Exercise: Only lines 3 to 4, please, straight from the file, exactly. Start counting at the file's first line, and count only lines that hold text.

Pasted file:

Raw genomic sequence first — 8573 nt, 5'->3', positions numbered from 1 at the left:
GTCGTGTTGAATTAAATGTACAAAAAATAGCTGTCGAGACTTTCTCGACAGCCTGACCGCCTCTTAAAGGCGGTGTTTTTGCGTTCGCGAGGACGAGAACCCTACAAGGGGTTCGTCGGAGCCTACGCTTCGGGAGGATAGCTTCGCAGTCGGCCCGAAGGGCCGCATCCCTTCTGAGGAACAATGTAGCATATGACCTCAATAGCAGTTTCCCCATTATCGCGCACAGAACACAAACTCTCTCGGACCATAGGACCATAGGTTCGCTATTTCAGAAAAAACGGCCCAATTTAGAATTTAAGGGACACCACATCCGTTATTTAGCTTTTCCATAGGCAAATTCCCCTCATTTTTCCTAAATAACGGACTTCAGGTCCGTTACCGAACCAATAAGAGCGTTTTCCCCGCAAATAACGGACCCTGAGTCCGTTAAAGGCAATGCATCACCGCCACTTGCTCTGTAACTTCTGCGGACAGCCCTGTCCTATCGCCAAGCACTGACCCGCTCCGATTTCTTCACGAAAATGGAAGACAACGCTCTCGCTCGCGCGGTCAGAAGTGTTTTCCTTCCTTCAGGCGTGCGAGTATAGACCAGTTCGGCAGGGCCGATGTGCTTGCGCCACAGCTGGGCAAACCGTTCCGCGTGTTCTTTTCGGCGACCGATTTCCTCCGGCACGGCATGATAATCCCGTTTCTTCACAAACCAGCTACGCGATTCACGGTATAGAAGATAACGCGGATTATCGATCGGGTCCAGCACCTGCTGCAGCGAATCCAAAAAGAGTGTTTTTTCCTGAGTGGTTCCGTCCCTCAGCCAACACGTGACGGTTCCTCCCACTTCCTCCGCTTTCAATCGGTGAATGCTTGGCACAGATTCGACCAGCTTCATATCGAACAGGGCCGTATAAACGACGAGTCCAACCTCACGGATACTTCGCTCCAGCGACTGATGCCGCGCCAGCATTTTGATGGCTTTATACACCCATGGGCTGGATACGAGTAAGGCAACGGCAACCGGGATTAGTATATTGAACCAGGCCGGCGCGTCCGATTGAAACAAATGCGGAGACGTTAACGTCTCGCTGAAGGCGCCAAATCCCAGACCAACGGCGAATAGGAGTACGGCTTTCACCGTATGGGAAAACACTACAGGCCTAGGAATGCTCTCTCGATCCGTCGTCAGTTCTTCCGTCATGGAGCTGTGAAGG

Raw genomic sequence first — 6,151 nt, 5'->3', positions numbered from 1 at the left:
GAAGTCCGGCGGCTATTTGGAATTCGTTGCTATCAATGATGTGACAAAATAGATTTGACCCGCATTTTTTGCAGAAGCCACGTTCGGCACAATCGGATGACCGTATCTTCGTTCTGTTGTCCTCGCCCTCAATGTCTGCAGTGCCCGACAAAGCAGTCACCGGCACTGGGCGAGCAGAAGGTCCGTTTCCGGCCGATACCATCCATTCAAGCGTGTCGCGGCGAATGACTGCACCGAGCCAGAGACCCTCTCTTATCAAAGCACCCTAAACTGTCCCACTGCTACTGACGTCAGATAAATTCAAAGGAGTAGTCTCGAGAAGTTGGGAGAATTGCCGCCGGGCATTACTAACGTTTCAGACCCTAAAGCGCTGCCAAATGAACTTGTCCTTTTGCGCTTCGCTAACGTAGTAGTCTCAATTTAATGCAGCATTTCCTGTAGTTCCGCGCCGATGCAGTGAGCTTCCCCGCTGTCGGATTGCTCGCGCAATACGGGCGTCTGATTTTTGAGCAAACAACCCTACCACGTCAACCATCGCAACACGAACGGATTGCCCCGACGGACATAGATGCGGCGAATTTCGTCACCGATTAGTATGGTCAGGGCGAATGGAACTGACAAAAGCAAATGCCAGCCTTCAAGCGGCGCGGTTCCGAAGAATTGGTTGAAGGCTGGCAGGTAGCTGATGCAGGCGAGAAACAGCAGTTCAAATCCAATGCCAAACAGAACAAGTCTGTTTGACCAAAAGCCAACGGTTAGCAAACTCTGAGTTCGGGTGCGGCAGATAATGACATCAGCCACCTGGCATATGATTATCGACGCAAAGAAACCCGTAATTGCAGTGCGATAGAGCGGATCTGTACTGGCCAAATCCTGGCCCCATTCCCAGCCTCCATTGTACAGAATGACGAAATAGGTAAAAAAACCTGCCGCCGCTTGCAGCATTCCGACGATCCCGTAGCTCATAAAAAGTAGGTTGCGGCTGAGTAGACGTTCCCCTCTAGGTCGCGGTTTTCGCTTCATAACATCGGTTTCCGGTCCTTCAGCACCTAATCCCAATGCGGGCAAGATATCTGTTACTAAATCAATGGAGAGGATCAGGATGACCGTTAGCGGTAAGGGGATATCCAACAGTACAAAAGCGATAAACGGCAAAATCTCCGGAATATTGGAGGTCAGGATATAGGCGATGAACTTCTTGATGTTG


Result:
Raw genomic sequence first — 6,151 nt, 5'->3', positions numbered from 1 at the left:
GAAGTCCGGCGGCTATTTGGAATTCGTTGCTATCAATGATGTGACAAAATAGATTTGACCCGCATTTTTTGCAGAAGCCACGTTCGGCACAATCGGATGACCGTATCTTCGTTCTGTTGTCCTCGCCCTCAATGTCTGCAGTGCCCGACAAAGCAGTCACCGGCACTGGGCGAGCAGAAGGTCCGTTTCCGGCCGATACCATCCATTCAAGCGTGTCGCGGCGAATGACTGCACCGAGCCAGAGACCCTCTCTTATCAAAGCACCCTAAACTGTCCCACTGCTACTGACGTCAGATAAATTCAAAGGAGTAGTCTCGAGAAGTTGGGAGAATTGCCGCCGGGCATTACTAACGTTTCAGACCCTAAAGCGCTGCCAAATGAACTTGTCCTTTTGCGCTTCGCTAACGTAGTAGTCTCAATTTAATGCAGCATTTCCTGTAGTTCCGCGCCGATGCAGTGAGCTTCCCCGCTGTCGGATTGCTCGCGCAATACGGGCGTCTGATTTTTGAGCAAACAACCCTACCACGTCAACCATCGCAACACGAACGGATTGCCCCGACGGACATAGATGCGGCGAATTTCGTCACCGATTAGTATGGTCAGGGCGAATGGAACTGACAAAAGCAAATGCCAGCCTTCAAGCGGCGCGGTTCCGAAGAATTGGTTGAAGGCTGGCAGGTAGCTGATGCAGGCGAGAAACAGCAGTTCAAATCCAATGCCAAACAGAACAAGTCTGTTTGACCAAAAGCCAACGGTTAGCAAACTCTGAGTTCGGGTGCGGCAGATAATGACATCAGCCACCTGGCATATGATTATCGACGCAAAGAAACCCGTAATTGCAGTGCGATAGAGCGGATCTGTACTGGCCAAATCCTGGCCCCATTCCCAGCCTCCATTGTACAGAATGACGAAATAGGTAAAAAAACCTGCCGCCGCTTGCAGCATTCCGACGATCCCGTAGCTCATAAAAAGTAGGTTGCGGCTGAGTAGACGTTCCCCTCTAGGTCGCGGTTTTCGCTTCATAACATCGGTTTCCGGTCCTTCAGCACCTAATCCCAATGCGGGCAAGATATCTGTTACTAAATCAATGGAGAGGATCAGGATGACCGTTAGCGGTAAGGGGATATCCAACAGTACAAAAGCGATAAACGGCAAAATCTCCGGAATATTGGAGGTCAGGATATAGGCGATGAACTTCTTGATGTTG